The VA 'Model'; to Improve Care, Let Veterans Choose

Article excerpt


Recently, John Stossel of ABC had lunch with Sen. Hillary Clinton. Mr. Stossel writes that when he launched into one of his usual libertarian rants about free markets, Mrs. Clinton cited the VA as an example of government success. Indeed, under her husband's administration, the Veterans Health Administration came to provide the "best care anywhere," according to the Washington Monthly. It was clear in the Monthly piece and in Mrs. Clinton's other remarks about the glories of the VA health-care system that it was a model for expanding coverage to all Americans. Similarly, Democrats and the media could not contain their enthusiasm for the way the VA doled out drugs at bargain-basement prices as an alternative to the current Medicare drug benefit.

Democrats beat a strategic retreat from imposing restrictions on access to medicines that veterans deal with when it became clear that seniors valued freedom of choice. Mrs. Clinton might want to reconsider her recent depiction of the VA as a medical paradise she created in light of growing dissatisfaction and poor treatment of the mental-health needs of the members of the armed forces returning from Iraq. We know accepting responsibility is too much to ask.

The VA is having a hard time handling all the most common battle-related injuries: traumatic brain injury and post-traumatic-stress disorder. It is not a matter of lack of funding or staffing or compassion. It is a matter of trying to do what a single-payer government system does anywhere in the world: force as much of the treatment of specialized care of complex and chronic illnesses down to the primary care doctor in order to hold down costs.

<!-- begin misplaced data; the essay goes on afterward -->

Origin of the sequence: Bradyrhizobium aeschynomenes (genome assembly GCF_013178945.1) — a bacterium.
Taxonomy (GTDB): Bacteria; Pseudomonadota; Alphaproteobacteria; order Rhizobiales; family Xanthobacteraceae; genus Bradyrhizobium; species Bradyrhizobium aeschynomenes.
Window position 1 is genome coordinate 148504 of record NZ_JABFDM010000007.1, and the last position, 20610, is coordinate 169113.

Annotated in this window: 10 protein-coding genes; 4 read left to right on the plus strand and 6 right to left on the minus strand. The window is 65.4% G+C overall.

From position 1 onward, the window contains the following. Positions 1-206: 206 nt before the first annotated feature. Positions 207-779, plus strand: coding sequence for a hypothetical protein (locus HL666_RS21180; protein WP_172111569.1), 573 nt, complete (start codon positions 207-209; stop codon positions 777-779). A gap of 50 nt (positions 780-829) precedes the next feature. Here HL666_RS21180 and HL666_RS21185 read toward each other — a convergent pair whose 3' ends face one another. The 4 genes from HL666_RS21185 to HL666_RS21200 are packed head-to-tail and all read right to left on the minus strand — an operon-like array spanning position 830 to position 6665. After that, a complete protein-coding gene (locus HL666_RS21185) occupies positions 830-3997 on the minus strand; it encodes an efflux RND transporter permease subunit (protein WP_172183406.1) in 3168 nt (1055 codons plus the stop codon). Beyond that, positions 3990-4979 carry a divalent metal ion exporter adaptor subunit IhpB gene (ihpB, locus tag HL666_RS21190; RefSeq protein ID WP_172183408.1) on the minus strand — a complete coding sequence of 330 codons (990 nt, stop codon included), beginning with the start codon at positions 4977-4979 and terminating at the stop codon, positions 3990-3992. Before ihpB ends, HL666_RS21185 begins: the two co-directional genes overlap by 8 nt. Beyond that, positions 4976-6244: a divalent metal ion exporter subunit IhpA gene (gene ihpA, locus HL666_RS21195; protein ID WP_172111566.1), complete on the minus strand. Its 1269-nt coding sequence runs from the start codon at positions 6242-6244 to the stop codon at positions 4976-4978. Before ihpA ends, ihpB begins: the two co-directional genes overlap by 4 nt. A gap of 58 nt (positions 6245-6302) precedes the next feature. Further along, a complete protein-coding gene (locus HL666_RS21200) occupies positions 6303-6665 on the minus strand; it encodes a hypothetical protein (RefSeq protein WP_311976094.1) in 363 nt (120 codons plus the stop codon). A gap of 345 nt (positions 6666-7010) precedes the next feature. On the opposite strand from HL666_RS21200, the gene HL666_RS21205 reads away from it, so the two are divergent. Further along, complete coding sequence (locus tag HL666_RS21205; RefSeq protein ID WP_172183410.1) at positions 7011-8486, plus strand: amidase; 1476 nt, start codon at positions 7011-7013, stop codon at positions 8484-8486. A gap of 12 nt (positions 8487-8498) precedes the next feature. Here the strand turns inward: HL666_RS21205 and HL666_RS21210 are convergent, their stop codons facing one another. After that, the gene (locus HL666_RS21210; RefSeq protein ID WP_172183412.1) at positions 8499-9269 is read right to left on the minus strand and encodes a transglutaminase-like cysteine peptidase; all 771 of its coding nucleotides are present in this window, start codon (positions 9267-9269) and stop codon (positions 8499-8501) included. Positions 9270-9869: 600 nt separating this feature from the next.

The VA system has made much of the fact that some of its outpatient centers outperformed commercial managed-care organizations on certain process measures (screening for diabetes and diabetes-related illnesses, checking cholesterol levels) more than seven years ago. And no one should dispute that the VA has made strides to improve the ability to follow patients through the system, something that makes it easier to reduce errors and improve care.

But there are simple measures for judging the quality of care. If you need care, you get it when you need it. If you're sick, when you get treatment you get better. Finally, what is done is based on total well-being and for the long haul, not to meet a short-term budget goal. …